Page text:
Central New York, Community, Environment, Food

From Watershed to Drinking Water: How the Land Surrounding Skaneateles Lake Affects What Ends Up in Your Cup

Preventing Blue-Green Algae in CNY

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By Lileana Pearson SYRACUSE, N.Y. (NCC News) – Skaneateles Lake is our source of unfiltered drinking water, but last year it saw a toxic algae bloom because of runoff from the surrounding watershed. But, what is a watershed, and how is it safe to drink unfiltered water?

Unfiltered is not the same as untreated.

According to the Center for Disease Control and Prevention drinking water is typically treated like this:

  • Drinking water is typically filtered through sand to catch pieces of sediment and other impurities. Skaneatels Lake is clean enough it skips this step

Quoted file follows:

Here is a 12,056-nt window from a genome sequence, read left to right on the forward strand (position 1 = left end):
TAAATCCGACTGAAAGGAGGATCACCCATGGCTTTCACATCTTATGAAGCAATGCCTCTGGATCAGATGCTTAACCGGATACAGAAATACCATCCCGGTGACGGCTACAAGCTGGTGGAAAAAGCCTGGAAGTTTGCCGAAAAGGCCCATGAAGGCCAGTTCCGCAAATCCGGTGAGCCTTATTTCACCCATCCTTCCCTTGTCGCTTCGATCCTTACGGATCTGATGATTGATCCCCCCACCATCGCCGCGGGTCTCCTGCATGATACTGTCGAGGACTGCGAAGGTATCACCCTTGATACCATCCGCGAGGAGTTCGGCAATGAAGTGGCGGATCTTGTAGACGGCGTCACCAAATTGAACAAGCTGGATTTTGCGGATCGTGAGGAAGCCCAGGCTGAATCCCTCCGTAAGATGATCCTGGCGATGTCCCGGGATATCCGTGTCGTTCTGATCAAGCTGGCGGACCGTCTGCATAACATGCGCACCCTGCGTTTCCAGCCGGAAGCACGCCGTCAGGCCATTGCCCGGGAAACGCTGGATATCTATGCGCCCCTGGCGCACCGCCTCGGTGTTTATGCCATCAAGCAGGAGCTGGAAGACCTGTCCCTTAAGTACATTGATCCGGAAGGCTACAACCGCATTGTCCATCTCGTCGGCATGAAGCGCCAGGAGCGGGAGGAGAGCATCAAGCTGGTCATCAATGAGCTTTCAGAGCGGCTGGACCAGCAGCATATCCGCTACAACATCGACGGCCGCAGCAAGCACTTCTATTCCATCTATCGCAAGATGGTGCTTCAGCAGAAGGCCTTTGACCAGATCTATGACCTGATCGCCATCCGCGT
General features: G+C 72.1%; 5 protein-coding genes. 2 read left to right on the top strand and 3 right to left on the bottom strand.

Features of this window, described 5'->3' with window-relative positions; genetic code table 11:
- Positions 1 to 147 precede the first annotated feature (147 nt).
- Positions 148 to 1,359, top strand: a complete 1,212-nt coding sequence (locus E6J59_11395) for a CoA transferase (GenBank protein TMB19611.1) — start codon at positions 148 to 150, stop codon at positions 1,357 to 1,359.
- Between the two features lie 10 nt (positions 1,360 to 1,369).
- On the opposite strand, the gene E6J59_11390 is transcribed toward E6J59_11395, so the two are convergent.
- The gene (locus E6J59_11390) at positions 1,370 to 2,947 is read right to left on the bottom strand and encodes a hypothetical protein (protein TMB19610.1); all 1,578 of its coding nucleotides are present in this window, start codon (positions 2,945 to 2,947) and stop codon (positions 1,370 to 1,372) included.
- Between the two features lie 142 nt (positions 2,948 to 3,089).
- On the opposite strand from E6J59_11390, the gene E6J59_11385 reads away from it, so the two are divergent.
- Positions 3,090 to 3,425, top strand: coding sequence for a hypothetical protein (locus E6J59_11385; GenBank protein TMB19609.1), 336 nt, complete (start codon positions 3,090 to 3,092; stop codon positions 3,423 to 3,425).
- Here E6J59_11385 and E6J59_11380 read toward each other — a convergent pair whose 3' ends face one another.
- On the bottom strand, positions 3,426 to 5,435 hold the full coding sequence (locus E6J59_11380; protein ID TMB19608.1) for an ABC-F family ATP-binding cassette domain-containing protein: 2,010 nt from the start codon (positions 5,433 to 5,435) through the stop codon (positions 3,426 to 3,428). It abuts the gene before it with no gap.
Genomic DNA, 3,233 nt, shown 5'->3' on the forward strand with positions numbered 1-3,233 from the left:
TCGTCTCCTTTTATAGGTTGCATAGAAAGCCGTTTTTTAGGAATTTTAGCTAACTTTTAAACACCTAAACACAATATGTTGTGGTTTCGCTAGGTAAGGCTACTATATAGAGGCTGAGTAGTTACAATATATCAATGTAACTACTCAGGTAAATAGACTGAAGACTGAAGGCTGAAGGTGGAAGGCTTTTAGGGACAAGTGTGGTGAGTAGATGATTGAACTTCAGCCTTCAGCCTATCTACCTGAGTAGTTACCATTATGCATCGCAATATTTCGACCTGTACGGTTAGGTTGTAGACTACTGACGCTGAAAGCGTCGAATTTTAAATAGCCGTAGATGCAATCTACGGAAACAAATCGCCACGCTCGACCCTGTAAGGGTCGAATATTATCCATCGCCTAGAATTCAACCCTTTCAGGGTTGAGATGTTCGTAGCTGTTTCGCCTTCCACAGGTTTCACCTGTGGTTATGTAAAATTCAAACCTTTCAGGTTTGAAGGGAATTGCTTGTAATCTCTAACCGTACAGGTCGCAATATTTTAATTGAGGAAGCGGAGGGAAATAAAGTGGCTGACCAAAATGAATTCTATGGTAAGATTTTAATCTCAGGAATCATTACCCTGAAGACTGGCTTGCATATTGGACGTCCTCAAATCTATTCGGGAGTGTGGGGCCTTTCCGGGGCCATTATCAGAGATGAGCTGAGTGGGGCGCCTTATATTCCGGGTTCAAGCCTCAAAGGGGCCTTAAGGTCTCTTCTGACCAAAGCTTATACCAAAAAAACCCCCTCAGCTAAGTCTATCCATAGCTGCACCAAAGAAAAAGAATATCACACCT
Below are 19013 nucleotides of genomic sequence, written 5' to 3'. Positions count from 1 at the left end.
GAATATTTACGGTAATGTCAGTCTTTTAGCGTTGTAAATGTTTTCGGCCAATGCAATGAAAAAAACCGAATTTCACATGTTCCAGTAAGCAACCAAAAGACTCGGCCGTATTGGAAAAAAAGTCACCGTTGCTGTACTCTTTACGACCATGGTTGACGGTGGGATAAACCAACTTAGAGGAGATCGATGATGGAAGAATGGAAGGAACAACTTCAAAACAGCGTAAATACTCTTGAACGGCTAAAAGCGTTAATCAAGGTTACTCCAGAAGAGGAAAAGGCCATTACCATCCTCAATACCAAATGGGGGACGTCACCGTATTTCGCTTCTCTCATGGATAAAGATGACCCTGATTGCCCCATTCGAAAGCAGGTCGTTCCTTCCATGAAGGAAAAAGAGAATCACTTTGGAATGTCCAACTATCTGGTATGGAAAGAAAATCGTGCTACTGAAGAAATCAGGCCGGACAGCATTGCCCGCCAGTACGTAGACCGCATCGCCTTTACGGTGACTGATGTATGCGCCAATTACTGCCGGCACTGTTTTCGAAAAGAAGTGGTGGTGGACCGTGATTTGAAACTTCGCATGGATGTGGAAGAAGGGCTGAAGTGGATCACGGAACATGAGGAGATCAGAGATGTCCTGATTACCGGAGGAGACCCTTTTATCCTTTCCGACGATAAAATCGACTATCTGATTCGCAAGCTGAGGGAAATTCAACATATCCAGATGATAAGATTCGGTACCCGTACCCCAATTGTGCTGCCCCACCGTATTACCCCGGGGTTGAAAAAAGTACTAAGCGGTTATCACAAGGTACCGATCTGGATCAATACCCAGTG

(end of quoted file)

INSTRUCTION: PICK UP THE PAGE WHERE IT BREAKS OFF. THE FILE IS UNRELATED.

• The City of Syracuse Water Dept. adds chlorine to disinfect the water
  • Some facilities use UV treatment to kill harmful bacteria as an extra measure
  • Some fluoride is added

What is a watershed?

Shannon Fabiani, the water and ecology specialist at the Cornell Cooperative Extension’s Onondaga County office said to think of it like this:

  • If you cupped your hands and poured water over your fingertips a few things would happen.
  • Some water would run down your fingers, simulating streams and rivers
  • Some water would run between your hands and through, simulating ground water
  • Some water would absorb into your skin, just as water absorbs into soil
  • But most would end up in the palm, acting as the lake
  • A water shed is where all water drains to a common space.

To learn more about toxic blue-green algae visit the Cornell Cooperative Extension’s Onondaga County office.